You are awesome. Your friends all say so. Who, besides you, is both willing and able to flip their eyelids inside out at a dinner party? Remember the time you had everyone practically blowing old vine zinfandel from their noses when you laid down that room clearer and then blamed it on Jenny? Oh, the hilarity! Don’t even get me started on that thing you can do with a cherry stem after three Manhattans and two shots of Patrón. It’s not just party tricks either. You play a mean game of Skyrim, make a Ritz cracker casserole to die for and can cure a wicked hangover using only beer, lime, salt and Tabasco. Yep, you are one in a million; who wouldn’t want to date you?
Being a Good Partner
Unless you’re in England or Australia, being a good friend and being a good mate are usually two very different things. Your mad gaming skills aren’t going to save you when you “lose track of time” and forget to pick up the love of your life from work, no matter how much charisma you’ve earned. There are a few things experts agree on when it comes to making a relationship work. They include listening, sharing feelings and considering a partner’s needs in addition to your own. You also need to be available to give (as well as receive) emotional support. It also doesn’t hurt to allow disagreements, to realize it is okay to compromise and to learn to forgive and forget. It’s pretty basic stuff, right? It all boils down to respecting another individual as you (theoretically) respect yourself. So why do so many of us have so much trouble finding and keeping a partner?
We’re All Narcissists Now
Too often, we’re not looking for the perfect partner—instead; we’re looking for someone just like us. Scientists have pinpointed a mechanism in our brains that explains—at least in part—our attraction to all things us. Implicit egotism (also known as implicit self-esteem) is a cognitive bias by which we unconsciously overestimate our own abilities and behaviors and, by association, the positive traits of others with similar names (or who have names that contain many of the same letters as our own). Unfortunately, implicit egotism may help to explain at least some of our bad relationship choices. “Although this may sound bizarre at first, the truth is that we all engage in this process when looking for a mate,” says Melissa Burkley, Ph.D., an assistant professor of social psychology at Oklahoma State University. The preference for familiar letters develops unconsciously over time as we write our own name again and again throughout the course of our lives. According to researchers, the more familiar we are with something; the more we tend to like it. “Research shows time and again that the key factor in attraction is similarity—we are attracted to others that share our same values, level of education, past experiences and goals for the future. Essentially, we are trying to date ourselves,” says Burkley.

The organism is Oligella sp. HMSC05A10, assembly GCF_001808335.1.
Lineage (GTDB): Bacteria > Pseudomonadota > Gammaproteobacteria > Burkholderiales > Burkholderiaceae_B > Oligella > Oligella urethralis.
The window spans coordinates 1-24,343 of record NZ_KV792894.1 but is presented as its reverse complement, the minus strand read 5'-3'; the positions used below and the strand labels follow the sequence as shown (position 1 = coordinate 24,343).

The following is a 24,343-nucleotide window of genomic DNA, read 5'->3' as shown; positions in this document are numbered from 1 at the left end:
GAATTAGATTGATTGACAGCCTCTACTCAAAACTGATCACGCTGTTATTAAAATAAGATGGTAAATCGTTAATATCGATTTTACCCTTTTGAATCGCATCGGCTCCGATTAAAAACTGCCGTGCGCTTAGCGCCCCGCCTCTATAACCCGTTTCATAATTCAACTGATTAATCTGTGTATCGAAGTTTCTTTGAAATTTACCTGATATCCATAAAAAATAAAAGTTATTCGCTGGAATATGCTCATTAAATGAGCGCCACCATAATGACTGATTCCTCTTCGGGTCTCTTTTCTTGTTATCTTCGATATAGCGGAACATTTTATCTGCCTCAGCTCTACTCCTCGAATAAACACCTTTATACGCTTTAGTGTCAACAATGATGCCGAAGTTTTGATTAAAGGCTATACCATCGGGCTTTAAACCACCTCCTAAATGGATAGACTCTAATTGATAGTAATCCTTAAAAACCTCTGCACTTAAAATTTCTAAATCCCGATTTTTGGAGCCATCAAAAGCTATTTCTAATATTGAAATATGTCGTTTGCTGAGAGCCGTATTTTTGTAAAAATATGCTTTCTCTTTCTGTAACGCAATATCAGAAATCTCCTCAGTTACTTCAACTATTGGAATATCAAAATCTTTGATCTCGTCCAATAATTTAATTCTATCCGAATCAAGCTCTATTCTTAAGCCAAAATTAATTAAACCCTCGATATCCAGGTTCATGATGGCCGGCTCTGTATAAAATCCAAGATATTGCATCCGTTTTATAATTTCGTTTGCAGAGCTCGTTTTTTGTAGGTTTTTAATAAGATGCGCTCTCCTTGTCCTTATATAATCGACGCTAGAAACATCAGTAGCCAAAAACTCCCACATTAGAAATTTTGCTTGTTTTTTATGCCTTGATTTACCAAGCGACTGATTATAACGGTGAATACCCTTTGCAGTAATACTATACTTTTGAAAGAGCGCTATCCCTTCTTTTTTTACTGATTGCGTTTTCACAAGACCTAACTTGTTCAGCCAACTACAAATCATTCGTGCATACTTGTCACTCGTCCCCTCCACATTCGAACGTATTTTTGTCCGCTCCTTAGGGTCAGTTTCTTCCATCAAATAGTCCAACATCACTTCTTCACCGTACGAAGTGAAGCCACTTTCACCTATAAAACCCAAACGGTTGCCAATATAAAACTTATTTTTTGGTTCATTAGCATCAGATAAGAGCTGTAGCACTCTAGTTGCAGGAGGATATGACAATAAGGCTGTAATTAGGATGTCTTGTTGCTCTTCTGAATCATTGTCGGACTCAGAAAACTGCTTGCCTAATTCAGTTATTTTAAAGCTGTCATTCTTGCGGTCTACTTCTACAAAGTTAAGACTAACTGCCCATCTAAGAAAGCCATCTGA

To Thine Own Self… Yada, Yada
It may seem paradoxical, but the way to overcome implicit egotism when choosing an intimate partner is to get to know you first. Since we’re overestimating ourselves anyway, we may as well get good at developing those positive traits we look for in a mate. “If you’re true to yourself, it is easier to act in ways that build intimacy in relationships, and that’s going to make your relationship more fulfilling,” says Amy Brunell, co-author of a 2010 Ohio State University study on relationships. The study of 62 heterosexual couples found that, overall, both the women and men who reported being “more true to themselves” behaved more intimately (and less destructively) with their partners. They also felt their relationships were more positive and reported higher levels of personal well-being than those who were less true to themselves. “Staying true to yourself doesn’t mean you should accept all of your flaws and not try to make positive changes in your life—but you should be aware of both your limitations and areas where you can improve,” says Brunell. “One payoff could be better romantic relationships.”
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